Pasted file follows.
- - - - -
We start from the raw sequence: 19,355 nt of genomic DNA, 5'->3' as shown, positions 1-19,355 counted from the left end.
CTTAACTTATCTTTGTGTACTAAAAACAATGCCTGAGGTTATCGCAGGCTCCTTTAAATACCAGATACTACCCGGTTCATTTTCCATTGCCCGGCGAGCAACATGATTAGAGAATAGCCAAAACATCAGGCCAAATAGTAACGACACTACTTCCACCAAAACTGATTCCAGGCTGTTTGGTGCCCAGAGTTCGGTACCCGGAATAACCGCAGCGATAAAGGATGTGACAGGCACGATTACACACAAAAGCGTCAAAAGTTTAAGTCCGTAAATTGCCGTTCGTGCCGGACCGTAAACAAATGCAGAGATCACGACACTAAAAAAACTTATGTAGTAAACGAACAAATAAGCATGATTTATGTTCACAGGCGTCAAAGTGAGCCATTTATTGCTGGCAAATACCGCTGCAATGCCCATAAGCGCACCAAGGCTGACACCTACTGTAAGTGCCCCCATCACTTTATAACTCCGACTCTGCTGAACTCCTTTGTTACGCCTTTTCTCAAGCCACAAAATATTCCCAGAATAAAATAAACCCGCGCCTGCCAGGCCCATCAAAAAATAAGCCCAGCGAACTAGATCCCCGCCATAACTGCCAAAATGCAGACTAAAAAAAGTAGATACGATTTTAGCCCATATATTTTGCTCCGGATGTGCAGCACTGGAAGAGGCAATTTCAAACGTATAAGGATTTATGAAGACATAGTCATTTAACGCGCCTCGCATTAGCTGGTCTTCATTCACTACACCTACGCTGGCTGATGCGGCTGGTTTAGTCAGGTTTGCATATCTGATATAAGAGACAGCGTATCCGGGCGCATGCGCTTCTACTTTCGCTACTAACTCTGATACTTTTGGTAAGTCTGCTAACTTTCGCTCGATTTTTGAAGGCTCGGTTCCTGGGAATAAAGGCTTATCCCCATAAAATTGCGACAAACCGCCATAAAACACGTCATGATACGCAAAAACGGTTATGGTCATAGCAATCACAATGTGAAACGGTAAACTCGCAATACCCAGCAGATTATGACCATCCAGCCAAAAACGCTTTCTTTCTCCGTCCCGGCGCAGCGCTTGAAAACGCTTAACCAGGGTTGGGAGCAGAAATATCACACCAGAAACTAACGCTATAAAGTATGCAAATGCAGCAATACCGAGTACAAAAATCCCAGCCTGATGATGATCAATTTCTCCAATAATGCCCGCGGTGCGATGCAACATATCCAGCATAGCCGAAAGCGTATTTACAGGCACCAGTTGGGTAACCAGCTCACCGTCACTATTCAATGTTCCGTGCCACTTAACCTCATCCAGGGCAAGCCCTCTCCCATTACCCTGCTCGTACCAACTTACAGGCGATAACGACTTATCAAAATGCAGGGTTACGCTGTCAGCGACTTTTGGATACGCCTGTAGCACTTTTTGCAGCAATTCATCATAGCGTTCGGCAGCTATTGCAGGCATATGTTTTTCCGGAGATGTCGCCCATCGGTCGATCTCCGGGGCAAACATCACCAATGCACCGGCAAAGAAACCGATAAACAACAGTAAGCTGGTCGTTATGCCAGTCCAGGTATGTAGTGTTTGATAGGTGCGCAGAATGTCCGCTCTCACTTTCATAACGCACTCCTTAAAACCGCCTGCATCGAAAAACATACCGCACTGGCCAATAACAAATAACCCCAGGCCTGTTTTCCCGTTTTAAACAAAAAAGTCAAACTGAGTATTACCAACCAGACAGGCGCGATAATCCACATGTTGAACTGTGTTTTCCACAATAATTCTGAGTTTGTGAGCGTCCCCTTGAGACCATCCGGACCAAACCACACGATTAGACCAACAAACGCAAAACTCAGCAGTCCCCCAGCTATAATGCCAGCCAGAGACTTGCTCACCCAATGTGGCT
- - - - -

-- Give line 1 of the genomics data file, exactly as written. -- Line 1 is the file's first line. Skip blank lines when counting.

We start from the raw sequence: 19,355 nt of genomic DNA, 5'->3' as shown, positions 1-19,355 counted from the left end.